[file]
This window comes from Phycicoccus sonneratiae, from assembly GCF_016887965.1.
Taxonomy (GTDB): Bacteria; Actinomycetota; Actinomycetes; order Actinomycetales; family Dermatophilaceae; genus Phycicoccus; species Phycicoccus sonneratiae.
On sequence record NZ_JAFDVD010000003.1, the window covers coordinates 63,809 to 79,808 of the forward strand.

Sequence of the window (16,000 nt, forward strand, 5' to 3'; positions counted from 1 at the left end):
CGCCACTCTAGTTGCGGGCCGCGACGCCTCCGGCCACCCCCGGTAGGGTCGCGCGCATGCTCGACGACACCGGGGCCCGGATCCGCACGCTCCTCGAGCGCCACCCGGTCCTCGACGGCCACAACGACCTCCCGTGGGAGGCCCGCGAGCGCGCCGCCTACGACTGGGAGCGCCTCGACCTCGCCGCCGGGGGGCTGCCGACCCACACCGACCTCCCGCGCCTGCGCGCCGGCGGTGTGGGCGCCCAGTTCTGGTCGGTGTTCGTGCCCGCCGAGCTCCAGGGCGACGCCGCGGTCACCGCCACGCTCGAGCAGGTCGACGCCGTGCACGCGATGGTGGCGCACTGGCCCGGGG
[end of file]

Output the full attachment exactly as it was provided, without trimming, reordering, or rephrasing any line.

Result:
This window comes from Phycicoccus sonneratiae, from assembly GCF_016887965.1.
Taxonomy (GTDB): Bacteria; Actinomycetota; Actinomycetes; order Actinomycetales; family Dermatophilaceae; genus Phycicoccus; species Phycicoccus sonneratiae.
On sequence record NZ_JAFDVD010000003.1, the window covers coordinates 63,809 to 79,808 of the forward strand.

Sequence of the window (16,000 nt, forward strand, 5' to 3'; positions counted from 1 at the left end):
CGCCACTCTAGTTGCGGGCCGCGACGCCTCCGGCCACCCCCGGTAGGGTCGCGCGCATGCTCGACGACACCGGGGCCCGGATCCGCACGCTCCTCGAGCGCCACCCGGTCCTCGACGGCCACAACGACCTCCCGTGGGAGGCCCGCGAGCGCGCCGCCTACGACTGGGAGCGCCTCGACCTCGCCGCCGGGGGGCTGCCGACCCACACCGACCTCCCGCGCCTGCGCGCCGGCGGTGTGGGCGCCCAGTTCTGGTCGGTGTTCGTGCCCGCCGAGCTCCAGGGCGACGCCGCGGTCACCGCCACGCTCGAGCAGGTCGACGCCGTGCACGCGATGGTGGCGCACTGGCCCGGGG